There’s probably no animal on today’s planet that has been featured in books and movies, yet so rarely seen in real life, then the giant squid. In fact, there had only been two times when the elusive deep-sea creature was captured on camera. Last week, the giant squid was caught on video for only the third time ever.
Researchers from the National Oceanic and Atmospheric Administration (NOAA) were on a 15-day expedition in the Gulf of Mexico, when they were able to catch a glimpse of the rare sea monster. The expedition was titled “Journey Into Midnight: Light and Life Below the Twilight Zone” and was funded by the National Oceanic and Atmospheric Administration’s Office of Ocean Exploration and Research.
The NOAA ship was about 100 miles southeast of New Orleans, Louisiana, where the team of scientists were exploring some of the deepest parts of the Gulf of Mexico.
The researchers used a stealth camera system called the “Medusa” to explore the dark depths of the sea. The Medusa is said to be an “unobtrusive” submersible device that uses red lights that aren’t visible to animals that live in the deep ocean and has thrusters that don’t produce noise.
The Medusa is equipped with an “e-jelly,” which baits predators by mimicking the appearance, bioluminescence and movement of a deep-sea Atolla wyvillei jellyfish. The Medusa reached a depth of 2,460 feet in their recent mission.
On Medusa’s fifth deployment into the area, the electronic jellyfish caught the eye of a giant squid on June 19. The giant squid extended its lengthy tentacles to snatch the bait. Once the giant squid realized that the e-jelly was not food, the huge animal quickly swam away into the darkness.
Researchers believe the giant squid was a juvenile and was up to 12 feet long, but the beautiful encounter was so quick that it was difficult to estimate the exact size. Giant squids can grow up to 43 feet in length. That’s a lot of calamari.
“I started to see a tentacle and I got more and more excited and then when the tentacles pulled back there aren’t words to describe it,” Dr. Nathan Robinson told CNN of the epic 25-second video.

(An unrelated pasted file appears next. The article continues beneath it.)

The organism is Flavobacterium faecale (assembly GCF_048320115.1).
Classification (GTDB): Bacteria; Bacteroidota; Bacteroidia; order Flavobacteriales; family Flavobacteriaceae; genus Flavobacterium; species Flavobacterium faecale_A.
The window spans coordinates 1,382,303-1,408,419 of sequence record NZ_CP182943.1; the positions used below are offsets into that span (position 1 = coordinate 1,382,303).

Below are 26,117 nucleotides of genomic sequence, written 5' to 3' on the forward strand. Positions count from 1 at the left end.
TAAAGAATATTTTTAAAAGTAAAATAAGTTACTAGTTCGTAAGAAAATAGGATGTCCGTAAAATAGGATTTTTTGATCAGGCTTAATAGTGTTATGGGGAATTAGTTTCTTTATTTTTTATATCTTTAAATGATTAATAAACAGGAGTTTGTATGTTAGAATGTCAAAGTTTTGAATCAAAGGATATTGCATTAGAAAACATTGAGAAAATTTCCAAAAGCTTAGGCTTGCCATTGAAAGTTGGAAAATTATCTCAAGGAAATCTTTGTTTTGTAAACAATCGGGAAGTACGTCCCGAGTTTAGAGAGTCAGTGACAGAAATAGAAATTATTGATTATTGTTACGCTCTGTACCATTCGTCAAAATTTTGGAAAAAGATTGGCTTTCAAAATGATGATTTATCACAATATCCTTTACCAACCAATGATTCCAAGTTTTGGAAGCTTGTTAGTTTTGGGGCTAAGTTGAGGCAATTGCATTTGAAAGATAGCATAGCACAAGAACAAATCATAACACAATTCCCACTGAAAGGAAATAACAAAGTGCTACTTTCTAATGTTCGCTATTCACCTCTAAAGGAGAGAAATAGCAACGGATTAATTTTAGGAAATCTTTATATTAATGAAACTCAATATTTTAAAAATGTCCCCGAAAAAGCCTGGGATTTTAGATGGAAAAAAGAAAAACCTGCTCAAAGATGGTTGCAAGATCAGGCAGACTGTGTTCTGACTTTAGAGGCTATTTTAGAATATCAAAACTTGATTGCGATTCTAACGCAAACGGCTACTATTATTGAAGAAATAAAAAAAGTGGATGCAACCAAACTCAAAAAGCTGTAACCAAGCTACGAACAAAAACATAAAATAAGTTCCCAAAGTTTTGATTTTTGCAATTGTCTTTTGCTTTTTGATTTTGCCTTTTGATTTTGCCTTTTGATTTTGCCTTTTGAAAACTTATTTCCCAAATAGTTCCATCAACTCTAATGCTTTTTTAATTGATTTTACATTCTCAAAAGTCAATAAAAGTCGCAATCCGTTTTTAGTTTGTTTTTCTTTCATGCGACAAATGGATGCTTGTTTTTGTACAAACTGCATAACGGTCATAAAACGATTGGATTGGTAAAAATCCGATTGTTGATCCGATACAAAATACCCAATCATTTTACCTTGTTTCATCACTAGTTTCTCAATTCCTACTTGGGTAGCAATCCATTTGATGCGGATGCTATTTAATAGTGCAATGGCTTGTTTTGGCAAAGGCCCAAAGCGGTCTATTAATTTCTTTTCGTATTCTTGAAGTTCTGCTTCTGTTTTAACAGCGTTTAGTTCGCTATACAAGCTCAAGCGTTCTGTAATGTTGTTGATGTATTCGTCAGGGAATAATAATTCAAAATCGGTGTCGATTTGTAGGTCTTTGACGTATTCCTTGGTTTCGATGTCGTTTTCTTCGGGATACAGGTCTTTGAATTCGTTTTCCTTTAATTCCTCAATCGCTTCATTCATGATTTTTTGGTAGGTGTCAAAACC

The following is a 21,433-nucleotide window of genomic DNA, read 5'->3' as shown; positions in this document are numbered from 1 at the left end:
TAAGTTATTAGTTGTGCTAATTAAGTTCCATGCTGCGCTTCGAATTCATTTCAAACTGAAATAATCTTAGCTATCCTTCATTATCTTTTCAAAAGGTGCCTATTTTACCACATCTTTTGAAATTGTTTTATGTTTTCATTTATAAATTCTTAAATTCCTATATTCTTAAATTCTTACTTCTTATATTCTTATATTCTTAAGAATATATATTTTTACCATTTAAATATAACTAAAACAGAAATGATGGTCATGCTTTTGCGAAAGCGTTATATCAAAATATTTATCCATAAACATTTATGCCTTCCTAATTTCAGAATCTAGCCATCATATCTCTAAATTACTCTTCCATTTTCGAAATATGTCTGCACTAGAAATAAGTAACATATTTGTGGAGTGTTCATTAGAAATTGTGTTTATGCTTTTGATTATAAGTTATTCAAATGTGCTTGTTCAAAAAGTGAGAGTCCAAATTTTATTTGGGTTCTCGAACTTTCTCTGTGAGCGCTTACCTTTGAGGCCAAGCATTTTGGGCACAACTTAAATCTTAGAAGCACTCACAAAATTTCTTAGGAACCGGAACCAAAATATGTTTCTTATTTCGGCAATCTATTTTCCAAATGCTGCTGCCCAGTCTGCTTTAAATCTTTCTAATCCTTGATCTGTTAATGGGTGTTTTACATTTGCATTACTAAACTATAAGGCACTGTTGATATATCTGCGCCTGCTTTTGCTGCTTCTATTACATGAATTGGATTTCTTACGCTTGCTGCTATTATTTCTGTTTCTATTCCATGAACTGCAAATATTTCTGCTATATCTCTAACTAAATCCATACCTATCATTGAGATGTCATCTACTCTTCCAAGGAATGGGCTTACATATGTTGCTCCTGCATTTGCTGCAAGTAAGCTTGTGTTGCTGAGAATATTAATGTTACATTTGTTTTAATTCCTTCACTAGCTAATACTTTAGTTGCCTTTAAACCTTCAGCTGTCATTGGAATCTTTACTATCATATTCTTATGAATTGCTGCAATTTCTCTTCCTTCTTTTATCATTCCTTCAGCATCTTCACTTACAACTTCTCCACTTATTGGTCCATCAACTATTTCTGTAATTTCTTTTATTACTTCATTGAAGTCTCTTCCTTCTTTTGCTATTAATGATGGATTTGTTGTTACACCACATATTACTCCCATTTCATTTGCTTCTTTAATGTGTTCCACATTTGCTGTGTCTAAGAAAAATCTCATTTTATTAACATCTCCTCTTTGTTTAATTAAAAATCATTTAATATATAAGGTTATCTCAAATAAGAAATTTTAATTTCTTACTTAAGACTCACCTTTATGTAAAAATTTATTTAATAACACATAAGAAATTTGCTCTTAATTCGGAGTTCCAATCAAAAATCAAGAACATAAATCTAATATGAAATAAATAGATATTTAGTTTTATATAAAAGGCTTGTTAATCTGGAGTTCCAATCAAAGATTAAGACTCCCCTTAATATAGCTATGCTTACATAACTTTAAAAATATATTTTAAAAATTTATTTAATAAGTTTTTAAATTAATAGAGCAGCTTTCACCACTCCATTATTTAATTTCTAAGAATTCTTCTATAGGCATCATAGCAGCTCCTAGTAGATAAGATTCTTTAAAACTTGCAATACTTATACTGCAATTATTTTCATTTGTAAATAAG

Robinson, who is a director at the Cape Eleuthera Institute in the Bahamas, witnessed the Architeuthis in the 20th hour of 120 total hours of footage from Medusa and was in shock. “My heart felt like exploding,” Robinson said. This was the first time ever that a giant squid was seen in the United States.
“People started crowding around, shouting, getting pretty excited, but trying not to get too excited because we had to be sure it really was what we thought it was,” said Dr. Edie Widder, who is the CEO of the nonprofit Ocean Research and Conservation Association (ORCA). “We all proceeded to go slightly nuts,” Widder said.
Researchers had a scary moment right after viewing the video. Lightning struck the NOAA ship about 30 minutes after seeing the giant squid sighting and many on board thought the computer on the boat may have been fried. Thankfully, the equipment and the video were not harmed.
“We did not find a monster,” researchers said about the video. “The giant squid is large and certainly unusual from our human perspective, but if the video shows anything of the animal’s character, it shows an animal surprised by its mistake, backing off after striking at something that at first must have seemed appealing but was obviously not food.”
This was only the second time that a giant squid was caught on film in its natural habitat. Coincidentally, Widder was also involved with capturing the first-ever footage of a live giant squid and so was the Medusa system. In 2012, a team of researchers caught a giant squid in its natural habitat off the coast of Japan near Chichi island in the north Pacific Ocean.
The third video of the rare giant squid happened in 2015, when one surfaced in Japan’s Toyama Bay.
“We know so little about how these animals survive in the depths… this helps us learn something more about how they hunt and their energy budget, but we need to know a lot more,” Widder said.
You can watch underwater nature footage from the NOAA Ship Okeanos Explorer during its ocean exploration expedition below.